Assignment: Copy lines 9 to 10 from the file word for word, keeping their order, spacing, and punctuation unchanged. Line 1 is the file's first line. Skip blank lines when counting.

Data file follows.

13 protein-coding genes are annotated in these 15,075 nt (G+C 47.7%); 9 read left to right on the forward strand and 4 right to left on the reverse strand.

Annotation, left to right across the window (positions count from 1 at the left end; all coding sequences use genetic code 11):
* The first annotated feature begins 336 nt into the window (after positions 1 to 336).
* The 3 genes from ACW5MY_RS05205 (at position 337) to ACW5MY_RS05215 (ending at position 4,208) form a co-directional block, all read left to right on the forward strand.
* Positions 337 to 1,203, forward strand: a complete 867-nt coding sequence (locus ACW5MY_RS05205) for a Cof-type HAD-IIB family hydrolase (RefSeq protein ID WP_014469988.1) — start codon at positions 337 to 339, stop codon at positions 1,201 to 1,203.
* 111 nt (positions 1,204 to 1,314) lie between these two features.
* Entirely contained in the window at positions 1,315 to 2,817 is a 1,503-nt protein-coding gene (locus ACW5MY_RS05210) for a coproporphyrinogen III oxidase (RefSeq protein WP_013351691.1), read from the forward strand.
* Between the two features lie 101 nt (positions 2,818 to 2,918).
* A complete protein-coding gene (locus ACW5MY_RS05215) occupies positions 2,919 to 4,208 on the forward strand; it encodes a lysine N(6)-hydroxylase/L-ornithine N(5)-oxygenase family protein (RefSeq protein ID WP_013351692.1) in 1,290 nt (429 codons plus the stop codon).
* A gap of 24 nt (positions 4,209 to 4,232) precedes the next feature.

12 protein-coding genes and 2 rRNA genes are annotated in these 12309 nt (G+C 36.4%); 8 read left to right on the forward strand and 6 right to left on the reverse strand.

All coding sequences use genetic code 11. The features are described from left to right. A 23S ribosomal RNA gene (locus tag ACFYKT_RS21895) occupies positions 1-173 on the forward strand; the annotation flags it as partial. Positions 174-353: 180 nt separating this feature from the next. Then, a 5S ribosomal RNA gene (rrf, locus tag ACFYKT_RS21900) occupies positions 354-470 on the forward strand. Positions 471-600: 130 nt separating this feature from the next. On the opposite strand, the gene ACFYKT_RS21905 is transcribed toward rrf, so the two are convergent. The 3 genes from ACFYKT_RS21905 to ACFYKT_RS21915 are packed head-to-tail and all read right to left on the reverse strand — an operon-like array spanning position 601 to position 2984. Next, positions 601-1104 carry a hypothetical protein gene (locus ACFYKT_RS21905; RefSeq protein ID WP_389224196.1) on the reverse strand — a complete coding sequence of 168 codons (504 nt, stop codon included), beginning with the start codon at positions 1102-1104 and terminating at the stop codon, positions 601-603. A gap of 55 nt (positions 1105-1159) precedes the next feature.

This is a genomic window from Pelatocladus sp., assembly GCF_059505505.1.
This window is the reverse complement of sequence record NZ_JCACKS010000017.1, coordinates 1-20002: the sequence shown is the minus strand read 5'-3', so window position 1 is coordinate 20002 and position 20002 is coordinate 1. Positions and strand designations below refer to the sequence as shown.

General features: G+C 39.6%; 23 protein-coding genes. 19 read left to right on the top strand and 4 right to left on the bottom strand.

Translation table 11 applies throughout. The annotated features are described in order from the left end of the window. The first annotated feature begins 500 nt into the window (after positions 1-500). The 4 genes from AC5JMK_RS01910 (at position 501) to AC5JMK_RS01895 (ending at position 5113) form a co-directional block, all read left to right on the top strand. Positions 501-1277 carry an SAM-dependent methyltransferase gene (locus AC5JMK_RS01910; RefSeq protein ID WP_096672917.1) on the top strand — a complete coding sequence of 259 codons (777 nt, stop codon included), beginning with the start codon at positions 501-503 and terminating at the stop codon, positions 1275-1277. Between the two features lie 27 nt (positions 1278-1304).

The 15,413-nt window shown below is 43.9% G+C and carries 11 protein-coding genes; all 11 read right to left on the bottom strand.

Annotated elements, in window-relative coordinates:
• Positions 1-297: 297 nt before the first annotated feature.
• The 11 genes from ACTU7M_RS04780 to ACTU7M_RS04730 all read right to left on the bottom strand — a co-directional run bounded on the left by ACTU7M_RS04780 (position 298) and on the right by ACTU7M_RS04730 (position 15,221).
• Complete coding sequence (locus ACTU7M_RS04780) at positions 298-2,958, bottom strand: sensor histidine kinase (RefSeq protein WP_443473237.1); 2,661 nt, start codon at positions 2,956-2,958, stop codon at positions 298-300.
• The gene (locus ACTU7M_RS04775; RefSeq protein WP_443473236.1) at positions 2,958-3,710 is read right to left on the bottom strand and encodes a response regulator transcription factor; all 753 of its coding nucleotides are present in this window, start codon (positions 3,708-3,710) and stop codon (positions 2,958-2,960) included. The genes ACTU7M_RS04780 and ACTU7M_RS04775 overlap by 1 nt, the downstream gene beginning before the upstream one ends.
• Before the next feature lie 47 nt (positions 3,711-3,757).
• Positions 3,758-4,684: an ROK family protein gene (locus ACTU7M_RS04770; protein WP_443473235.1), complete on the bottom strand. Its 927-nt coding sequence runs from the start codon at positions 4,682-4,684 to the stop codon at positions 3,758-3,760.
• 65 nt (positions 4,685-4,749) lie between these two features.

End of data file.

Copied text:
* A complete protein-coding gene (locus ACW5MY_RS05215) occupies positions 2,919 to 4,208 on the forward strand; it encodes a lysine N(6)-hydroxylase/L-ornithine N(5)-oxygenase family protein (RefSeq protein ID WP_013351692.1) in 1,290 nt (429 codons plus the stop codon).
* A gap of 24 nt (positions 4,209 to 4,232) precedes the next feature.